Out in the Open

Gay dads navigate the taboos associated with single-sex parenthood

Michael Went and Doug Kerr find themselves facing the subtle stigmas — and self-censorship — experienced by gay parents.
Michael Went, Doug Kerr and their son, Malaki (Provided by Doug Kerr)

Doug Kerr and Michael Went are both dads to their adopted son, 6-year-old Malakai.

They consider fatherhood to be a very positive experience. But as gay men, they've faced unique stigmas, including the assumption that women can better parent children.

Doug says he and Michael are trying to challenge those assumptions.

"The idea of two men parenting in the context of modern society in Canada is fairly new. It's about the way we think about men in society, that men can be nurturing and caregivers," he says.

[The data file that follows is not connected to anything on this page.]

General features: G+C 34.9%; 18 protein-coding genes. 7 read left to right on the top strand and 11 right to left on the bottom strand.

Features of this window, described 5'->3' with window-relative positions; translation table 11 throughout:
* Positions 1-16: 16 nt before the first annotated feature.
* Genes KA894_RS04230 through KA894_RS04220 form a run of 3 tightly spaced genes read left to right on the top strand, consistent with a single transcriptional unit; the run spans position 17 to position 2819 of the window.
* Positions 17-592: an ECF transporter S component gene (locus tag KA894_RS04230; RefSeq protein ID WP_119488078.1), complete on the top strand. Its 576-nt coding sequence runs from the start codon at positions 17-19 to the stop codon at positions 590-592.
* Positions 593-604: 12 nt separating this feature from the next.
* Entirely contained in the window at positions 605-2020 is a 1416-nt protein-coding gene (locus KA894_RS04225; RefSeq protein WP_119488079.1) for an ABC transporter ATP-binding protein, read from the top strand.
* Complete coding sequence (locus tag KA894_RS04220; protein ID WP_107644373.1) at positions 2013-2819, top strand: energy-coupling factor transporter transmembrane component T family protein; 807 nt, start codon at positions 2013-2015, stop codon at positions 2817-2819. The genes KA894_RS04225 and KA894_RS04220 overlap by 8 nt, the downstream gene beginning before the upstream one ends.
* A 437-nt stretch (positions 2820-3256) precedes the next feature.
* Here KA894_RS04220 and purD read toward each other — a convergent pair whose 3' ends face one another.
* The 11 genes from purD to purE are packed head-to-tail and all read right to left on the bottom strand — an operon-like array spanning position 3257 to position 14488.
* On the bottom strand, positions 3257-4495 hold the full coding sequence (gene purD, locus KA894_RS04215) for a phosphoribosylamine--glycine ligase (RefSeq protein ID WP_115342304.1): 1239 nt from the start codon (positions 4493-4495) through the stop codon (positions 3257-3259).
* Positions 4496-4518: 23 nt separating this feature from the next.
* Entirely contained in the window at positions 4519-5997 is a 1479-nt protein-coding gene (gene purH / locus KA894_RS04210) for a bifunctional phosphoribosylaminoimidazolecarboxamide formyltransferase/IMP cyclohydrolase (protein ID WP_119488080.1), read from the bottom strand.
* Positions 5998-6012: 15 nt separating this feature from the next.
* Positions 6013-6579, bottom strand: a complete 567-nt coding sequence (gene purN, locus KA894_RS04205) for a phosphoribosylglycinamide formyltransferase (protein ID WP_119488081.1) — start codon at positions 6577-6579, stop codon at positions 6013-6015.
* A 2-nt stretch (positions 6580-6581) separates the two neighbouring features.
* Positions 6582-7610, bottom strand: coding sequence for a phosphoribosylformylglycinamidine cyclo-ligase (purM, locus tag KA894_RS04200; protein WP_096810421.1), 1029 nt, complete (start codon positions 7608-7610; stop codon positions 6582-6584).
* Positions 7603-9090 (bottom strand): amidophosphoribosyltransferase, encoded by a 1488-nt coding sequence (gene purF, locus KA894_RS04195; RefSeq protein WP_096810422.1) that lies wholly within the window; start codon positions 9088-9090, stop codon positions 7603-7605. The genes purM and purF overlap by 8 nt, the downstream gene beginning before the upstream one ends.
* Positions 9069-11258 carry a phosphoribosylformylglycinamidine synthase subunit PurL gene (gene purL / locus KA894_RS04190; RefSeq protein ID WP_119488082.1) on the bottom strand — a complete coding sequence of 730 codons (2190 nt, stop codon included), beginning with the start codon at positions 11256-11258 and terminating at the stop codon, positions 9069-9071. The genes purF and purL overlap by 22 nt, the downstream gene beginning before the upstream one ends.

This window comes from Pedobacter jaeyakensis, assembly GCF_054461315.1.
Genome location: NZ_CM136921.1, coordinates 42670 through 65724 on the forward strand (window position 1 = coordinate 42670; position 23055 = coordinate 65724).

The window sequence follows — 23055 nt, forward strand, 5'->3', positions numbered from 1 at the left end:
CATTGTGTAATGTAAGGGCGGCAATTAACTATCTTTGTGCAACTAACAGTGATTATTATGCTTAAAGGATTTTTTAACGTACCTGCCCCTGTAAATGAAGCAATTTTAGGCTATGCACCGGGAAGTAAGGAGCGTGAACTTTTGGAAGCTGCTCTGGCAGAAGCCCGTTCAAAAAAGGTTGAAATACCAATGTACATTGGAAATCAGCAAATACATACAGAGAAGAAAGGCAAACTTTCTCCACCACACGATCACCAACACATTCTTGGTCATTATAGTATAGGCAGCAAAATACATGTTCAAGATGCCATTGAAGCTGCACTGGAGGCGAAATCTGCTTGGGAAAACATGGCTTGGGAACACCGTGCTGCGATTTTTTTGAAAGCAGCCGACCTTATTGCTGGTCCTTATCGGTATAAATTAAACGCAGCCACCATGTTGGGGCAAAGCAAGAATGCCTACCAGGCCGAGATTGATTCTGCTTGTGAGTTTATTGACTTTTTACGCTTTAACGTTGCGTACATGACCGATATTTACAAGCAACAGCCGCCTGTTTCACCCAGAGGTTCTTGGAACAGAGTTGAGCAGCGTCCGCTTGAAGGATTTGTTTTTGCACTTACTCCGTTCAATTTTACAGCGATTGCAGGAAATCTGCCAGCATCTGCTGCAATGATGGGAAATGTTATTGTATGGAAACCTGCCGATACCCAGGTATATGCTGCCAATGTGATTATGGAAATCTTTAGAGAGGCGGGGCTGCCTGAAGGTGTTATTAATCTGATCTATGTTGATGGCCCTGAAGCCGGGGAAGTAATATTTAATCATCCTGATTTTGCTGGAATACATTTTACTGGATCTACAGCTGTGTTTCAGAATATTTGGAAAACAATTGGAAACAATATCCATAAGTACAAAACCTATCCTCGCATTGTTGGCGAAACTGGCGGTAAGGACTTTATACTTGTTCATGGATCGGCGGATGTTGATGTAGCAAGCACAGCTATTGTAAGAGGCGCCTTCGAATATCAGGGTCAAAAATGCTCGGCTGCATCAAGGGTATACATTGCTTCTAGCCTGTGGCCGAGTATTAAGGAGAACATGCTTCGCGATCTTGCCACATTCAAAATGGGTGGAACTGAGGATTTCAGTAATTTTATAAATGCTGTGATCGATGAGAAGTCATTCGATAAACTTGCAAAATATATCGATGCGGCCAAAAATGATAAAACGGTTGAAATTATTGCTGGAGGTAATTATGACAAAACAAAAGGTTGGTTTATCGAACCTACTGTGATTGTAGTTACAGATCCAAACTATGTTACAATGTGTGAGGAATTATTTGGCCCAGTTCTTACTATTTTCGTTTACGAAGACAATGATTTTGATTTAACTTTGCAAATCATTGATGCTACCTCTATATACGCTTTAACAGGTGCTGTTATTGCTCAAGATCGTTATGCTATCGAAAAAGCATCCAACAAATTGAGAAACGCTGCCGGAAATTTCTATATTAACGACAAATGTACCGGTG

Michael worries about the stigmas he and Doug face in everyday life when it comes to parenting Malaki.

"Sometimes, depending on the context, I feel like the idea that you can hug your child, kiss your child...particularly as the child is a boy and you're a boy, it touches upon the fears of homosexuality and influencing the child to be gay in ways that other combinations of male-female parent-child don't have," said Michael.

"We have a challenge that's going to be ongoing for our son's life — that he's going to be on this vanguard of being the son of gay parents," says Michael.  

This story originally aired on January 29, 2017